Amazingly, the torque, (the turning force), of the Ewincher2 can be adjusted from an app’ on an I-phone. This can save battery life and the state of charge can be seen on the phone, along with the remaining run time. Lowering the torque is helpful, as it reduced the counter-rotation force of holding the handle.
I put the Ewincher2 to good use on a short cruise in the Pamlico Sound of North Carolina, where it operated the sails effortlessly. When we were ready to weigh anchor in the morning at our first overnight anchorage I decided to give it what I thought would be the ultimate test on my 22-ton schooner, and find out just how powerful the thing was. This was not on a winch, but on my Maxwell windlass, to haul in 100’ feet of 3/8” chain with a 65 lbs. CQR on the end. I plugged the Ewincher2 into the hand-cranking socket on the windlass and pressed the button. The machine turned the gypsy easily enough, but it took some getting used to, because the socket is offset so any hand-cranking lever operates non-concentrically. It steadily hauled the chain in, then even swung the big anchor over the bow roller onto its bed with a resounding clunk as much as to say, “What do you think of that then?” Or more probably, "Que pensez-vous de cela alors?" It's just good to know that it works if ever it becomes necessary to hand crank the windlass. Another method of weighing anchor is to use a chain claw on a rope around a winch, after all, they are now all electric.
The next test was to find out if the Ewincher2 would wind me up my 56” foot mainmast in the bosun's chair. There was no way Kati could ever physically wind me up, so in case of emergency I fitted mast steps on both masts, then all she had to do was tension the safety line as I climbed up. This time, she locked the machine into the winch, and with someone else tailing the line I sailed up the mast and had to shout, "slower!” as I neared the top.
I wanted to make one other heavy load test, which other sailboat owners will never need to do. Britannia is a brigantine schooner, with a square-sail on the foremast The yard and sail weighs 140 lbs., and we occasionally lower it to reduce windage. Winding it back up the mast by hand is hard work, with its single block on a horizontal winch, but the Ewincher2 effortlessly hauled the assembly 30’ feet up the mast in a few minutes.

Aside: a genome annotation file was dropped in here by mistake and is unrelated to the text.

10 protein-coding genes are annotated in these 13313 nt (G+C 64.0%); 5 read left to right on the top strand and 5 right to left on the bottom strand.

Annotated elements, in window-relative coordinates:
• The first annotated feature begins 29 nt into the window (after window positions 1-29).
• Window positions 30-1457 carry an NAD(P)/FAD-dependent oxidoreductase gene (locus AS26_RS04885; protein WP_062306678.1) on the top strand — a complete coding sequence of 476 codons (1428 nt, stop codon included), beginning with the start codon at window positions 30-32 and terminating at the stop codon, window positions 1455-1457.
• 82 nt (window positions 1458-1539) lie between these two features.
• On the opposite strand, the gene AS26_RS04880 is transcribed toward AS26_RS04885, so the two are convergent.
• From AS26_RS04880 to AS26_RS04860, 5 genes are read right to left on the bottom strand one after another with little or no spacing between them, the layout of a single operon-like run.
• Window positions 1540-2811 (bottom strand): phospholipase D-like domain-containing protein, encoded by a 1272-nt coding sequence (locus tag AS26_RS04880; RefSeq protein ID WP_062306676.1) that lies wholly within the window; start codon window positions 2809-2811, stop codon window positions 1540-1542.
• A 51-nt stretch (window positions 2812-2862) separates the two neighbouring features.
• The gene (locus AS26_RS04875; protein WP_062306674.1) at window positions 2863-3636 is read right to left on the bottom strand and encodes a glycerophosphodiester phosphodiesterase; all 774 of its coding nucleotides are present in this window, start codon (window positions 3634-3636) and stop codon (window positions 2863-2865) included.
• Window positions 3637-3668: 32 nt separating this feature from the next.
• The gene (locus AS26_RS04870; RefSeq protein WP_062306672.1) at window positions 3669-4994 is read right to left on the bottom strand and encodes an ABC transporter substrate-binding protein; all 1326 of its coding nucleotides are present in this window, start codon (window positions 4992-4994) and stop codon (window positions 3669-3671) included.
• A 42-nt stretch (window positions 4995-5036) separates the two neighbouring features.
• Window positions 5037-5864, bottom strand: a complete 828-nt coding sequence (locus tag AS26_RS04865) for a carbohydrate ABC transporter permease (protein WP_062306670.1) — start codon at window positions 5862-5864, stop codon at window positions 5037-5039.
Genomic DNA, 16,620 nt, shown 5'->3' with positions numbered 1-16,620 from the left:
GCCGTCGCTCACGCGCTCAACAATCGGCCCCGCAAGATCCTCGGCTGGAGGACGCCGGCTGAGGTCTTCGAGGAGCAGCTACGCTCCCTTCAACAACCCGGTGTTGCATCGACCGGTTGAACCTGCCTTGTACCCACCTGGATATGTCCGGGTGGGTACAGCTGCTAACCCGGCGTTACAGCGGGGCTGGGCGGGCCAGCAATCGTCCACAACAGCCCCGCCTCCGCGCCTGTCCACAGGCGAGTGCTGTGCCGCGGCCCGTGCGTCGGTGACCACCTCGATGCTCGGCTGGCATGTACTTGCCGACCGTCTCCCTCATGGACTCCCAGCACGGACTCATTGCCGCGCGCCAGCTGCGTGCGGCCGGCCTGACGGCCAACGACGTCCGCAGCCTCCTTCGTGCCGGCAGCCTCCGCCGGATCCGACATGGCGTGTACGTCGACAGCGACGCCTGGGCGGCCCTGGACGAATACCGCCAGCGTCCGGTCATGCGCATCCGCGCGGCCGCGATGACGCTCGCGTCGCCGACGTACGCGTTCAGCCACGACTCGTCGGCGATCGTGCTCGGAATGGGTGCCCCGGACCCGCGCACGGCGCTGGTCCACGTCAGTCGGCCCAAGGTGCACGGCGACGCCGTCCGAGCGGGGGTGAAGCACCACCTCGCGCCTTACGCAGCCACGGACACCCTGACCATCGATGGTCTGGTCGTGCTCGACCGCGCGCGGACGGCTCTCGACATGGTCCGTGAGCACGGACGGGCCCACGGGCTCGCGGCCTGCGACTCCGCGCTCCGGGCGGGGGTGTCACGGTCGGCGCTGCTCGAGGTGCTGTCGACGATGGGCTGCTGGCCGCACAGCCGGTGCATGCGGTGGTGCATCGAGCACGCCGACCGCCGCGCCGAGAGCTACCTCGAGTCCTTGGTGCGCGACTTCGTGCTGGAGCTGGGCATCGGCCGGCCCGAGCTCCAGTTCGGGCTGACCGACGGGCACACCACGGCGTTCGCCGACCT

There are other tasks an Ewincher2 can be used for: Like hoisting a dinghy up on davits, and you won't need those slow tackles now either. Just run your lines back to a winch and the machine will hoist the dinghy and outboard complete in no time.
Young people and women can now wind any winch as fast as the men. For me, it’s like having an extra crew member.
The Ewincher2 comes with a neat storage cradle that can be attached to any flat surface in the cockpit, using two 4”-inch wide Velcro strips, which saves drilling holes. Everyone then knows where to find the machine.
Ewincher2 is sold through a dealer network in the US and the warranty is two-years. If a problem occurs it can be returned to the US dealer or sent back to France at the maker’s cost. Most warranties require that the product be returned at the customer’s cost.
Having mentioned all the Ewincher2 advantages, there must be some disadvantages, but as far as I am concerned there is only one – the price. At $1,999 plus $30 shipping the product is quite expensive – and if you want a second battery it is an extra $290. There is a cheaper, special edition kit called the Ewincher-SE which consists of just the Ewincher, a charger and a cradle for $1,650. Whichever kit you choose it is still not as much as converting even one winch to electric, and I'm very pleased to have mine because the old biceps are not what they used to be.
the Ewinche2r website is www.ewincher.com and there are videos on Facebook and other social media sites.